When her name and number were called, Katherine Nadreau hugged her mom and ran outside to call her dad. She was one of 57 students who were chosen through a lottery Friday to attend the seventh-grade class at Gilbert Classical Academy in the fall.
The school, at 55 N. Greenfield Road, which will open with seventh-, eighth- and ninth-grade classes next year, had 190 applicants for 60 available spots in the seventh grade. The 59 applicants each for eighth and ninth grade were all accepted.
Children of Gilbert Unified School District employees were automatically accepted and accounted for 23 of the applicants, so district officials decided that for the seventhgrade class for one year only, they would increase the class to 80 students.
“I’m excited,” Katherine, a sixth-grader at Spectrum Elementary School, said when the lottery was over. “I feel like I don’t have to worry anymore.”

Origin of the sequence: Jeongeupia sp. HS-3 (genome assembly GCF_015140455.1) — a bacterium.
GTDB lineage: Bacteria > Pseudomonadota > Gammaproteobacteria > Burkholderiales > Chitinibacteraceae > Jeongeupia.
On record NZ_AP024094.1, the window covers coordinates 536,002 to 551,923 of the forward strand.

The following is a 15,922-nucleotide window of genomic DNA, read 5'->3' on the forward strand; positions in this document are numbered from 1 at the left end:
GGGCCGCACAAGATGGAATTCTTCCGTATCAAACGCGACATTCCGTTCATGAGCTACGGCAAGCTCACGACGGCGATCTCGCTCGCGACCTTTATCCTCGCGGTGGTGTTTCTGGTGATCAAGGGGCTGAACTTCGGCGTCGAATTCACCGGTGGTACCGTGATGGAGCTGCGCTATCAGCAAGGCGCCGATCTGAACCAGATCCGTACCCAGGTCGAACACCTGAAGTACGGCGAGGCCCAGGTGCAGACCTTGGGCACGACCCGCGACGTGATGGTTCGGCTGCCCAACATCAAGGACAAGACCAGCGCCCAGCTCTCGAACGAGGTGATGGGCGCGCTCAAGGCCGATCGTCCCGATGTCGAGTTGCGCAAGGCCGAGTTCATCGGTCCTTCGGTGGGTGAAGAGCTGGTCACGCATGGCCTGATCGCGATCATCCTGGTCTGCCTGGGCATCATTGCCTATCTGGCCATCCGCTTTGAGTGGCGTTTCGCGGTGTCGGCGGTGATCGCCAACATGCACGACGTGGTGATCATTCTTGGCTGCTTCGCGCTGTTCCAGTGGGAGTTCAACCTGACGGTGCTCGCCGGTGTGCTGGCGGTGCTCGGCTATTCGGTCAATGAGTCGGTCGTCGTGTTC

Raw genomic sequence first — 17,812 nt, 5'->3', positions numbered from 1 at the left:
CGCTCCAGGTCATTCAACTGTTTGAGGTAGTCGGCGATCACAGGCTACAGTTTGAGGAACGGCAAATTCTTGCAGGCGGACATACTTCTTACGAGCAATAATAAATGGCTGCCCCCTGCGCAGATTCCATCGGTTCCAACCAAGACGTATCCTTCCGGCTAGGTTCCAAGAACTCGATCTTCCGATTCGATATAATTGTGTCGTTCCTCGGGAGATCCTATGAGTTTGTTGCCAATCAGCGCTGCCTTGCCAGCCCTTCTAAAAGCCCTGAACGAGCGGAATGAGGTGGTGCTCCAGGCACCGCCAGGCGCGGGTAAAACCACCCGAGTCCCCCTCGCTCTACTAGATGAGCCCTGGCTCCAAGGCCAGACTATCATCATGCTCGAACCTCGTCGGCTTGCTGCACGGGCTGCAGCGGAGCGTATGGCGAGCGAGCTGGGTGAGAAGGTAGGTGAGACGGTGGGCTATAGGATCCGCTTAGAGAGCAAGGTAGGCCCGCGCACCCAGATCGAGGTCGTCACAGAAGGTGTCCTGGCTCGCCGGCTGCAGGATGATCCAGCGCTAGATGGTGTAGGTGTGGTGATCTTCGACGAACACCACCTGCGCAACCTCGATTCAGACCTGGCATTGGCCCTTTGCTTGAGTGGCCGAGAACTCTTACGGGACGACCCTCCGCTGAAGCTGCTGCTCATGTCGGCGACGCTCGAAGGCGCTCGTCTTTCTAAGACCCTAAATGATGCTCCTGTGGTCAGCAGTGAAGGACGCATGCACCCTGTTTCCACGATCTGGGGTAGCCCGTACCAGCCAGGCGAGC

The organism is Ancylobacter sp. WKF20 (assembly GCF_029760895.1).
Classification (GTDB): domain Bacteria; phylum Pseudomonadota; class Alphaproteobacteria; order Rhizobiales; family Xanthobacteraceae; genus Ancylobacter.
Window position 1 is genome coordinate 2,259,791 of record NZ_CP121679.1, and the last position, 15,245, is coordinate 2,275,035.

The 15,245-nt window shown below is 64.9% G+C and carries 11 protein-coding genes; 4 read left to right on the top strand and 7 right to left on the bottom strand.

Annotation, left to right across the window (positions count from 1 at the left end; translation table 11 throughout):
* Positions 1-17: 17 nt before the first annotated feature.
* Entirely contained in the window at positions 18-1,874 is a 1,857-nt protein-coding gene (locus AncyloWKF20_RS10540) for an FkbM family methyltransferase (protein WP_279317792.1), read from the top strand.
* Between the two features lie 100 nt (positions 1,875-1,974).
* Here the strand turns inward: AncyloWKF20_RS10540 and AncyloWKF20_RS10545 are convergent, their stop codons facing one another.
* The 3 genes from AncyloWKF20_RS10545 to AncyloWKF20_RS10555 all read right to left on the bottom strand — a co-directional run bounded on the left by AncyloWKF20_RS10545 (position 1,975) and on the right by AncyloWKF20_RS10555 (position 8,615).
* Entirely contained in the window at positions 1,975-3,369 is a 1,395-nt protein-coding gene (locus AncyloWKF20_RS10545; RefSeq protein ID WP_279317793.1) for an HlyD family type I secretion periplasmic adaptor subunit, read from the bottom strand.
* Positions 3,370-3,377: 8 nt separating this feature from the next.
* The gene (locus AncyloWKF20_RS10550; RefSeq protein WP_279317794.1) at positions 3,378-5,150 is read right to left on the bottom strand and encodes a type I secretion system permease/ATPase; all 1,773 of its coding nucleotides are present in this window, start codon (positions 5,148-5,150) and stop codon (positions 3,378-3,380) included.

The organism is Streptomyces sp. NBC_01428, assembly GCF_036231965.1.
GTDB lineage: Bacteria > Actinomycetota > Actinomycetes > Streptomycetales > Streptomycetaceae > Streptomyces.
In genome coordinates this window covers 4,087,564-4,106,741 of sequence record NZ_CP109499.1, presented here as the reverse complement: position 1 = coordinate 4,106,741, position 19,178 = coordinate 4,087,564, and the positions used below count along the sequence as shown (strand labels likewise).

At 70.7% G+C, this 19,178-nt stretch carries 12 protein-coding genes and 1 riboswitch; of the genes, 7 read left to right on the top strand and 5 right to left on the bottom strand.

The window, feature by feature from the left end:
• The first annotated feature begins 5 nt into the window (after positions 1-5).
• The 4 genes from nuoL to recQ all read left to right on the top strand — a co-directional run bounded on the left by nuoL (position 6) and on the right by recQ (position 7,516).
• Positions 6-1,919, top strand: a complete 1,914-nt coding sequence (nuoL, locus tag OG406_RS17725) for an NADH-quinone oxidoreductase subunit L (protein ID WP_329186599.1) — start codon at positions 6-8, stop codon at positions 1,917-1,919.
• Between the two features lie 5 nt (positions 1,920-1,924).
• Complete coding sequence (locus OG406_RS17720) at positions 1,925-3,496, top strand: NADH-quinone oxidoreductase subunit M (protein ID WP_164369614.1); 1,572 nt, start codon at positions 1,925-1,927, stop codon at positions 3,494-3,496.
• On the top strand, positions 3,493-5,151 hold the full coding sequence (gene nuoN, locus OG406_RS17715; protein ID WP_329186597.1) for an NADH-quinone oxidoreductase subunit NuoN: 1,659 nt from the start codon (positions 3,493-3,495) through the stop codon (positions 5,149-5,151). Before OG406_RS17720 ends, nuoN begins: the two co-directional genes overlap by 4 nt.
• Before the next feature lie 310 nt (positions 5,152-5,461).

Her mom, Angela Martel, said Katherine has been stressed out about whether she would get in.
“I am ecstatic,” Martel said. “I wanted her in this school when they started talking about it a year ago.”
Katherine, who has an older brother at the Technology and Leadership Academy that is being phased out, said she likes the structure of the school and the higher academic standards and she’s excited to learn Latin.
“I like how it’s not as big and there’s not as much conflict between students,” she said.
While Katherine and 56 others were excited over being accepted, more students left disappointed — with their names on a waiting list.
Sierra Upton, a sixth-grader at Islands Elementary School, was drawn for the 14th slot on the waiting list.
“One of my best friends is already in,” Sierra said.
“I wish we were higher on the list,” said Vicki Upton, Sierra’s mom. “We’ve wanted to do this really bad.”
Upton said she attended the parent forum held a couple weeks ago and felt the process of accepting applicants was fair.
Brian Rosta, principal of the Gilbert Classical Academy, will mail letters early next week to parents confirming they were accepted, or letting them know their status on the waiting list.
“It’s always tough because we can’t have everyone,” Rosta said.
Rosta anticipates a few slots will open up on the waiting list because families will move or decide not to attend the school.
The academy is still accepting applications for eighth- and ninth-grade waiting lists.